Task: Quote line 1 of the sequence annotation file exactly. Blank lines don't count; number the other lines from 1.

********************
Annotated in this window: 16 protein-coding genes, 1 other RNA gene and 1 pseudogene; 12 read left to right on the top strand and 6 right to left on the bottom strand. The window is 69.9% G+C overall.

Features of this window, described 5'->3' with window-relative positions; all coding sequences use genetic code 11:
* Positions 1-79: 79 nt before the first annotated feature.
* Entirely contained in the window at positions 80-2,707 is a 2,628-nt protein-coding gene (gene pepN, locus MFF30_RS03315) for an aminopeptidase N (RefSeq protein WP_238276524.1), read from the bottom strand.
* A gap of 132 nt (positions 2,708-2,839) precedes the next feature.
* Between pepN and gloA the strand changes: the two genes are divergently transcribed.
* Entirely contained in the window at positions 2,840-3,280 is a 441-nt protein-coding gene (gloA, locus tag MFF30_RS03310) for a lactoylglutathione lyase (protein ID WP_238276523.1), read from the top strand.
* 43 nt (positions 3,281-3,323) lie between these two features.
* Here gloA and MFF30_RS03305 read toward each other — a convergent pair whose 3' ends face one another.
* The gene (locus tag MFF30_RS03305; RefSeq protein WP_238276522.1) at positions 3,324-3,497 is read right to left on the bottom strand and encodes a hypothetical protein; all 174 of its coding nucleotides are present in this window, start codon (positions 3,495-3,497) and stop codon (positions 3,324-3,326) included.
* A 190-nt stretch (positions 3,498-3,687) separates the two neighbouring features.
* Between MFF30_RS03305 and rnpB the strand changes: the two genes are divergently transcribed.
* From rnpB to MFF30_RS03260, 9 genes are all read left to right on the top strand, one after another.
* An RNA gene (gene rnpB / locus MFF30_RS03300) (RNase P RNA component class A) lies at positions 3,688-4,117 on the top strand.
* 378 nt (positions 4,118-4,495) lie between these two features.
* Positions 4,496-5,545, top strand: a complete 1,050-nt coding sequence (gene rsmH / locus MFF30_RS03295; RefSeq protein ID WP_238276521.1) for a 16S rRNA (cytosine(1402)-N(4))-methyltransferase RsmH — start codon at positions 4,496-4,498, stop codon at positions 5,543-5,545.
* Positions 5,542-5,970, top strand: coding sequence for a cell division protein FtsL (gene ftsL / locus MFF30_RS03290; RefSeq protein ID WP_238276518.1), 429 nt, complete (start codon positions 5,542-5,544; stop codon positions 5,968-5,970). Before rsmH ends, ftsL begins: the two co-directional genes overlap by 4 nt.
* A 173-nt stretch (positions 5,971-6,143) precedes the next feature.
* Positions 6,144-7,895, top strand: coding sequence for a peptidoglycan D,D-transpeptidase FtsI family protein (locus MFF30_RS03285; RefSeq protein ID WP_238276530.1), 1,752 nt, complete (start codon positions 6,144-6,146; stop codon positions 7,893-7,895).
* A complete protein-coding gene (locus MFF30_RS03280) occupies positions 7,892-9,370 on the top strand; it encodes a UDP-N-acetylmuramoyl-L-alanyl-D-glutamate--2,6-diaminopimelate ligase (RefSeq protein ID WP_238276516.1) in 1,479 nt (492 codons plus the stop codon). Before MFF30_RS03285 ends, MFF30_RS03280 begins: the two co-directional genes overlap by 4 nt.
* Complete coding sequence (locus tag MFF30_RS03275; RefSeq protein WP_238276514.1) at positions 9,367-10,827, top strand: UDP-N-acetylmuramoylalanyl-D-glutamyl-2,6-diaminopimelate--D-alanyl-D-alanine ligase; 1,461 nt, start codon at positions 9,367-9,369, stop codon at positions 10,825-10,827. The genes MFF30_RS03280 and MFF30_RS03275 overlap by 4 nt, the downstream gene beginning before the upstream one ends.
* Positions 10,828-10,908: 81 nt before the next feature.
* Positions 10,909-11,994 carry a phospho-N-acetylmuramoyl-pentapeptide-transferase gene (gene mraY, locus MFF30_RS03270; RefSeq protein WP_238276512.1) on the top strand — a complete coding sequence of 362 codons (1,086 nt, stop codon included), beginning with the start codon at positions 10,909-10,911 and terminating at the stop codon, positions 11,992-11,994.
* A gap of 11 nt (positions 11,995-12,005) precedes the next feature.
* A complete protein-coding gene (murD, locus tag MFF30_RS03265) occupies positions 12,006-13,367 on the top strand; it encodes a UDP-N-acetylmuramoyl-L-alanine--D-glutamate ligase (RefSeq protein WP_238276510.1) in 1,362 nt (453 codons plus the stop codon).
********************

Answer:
Annotated in this window: 16 protein-coding genes, 1 other RNA gene and 1 pseudogene; 12 read left to right on the top strand and 6 right to left on the bottom strand. The window is 69.9% G+C overall.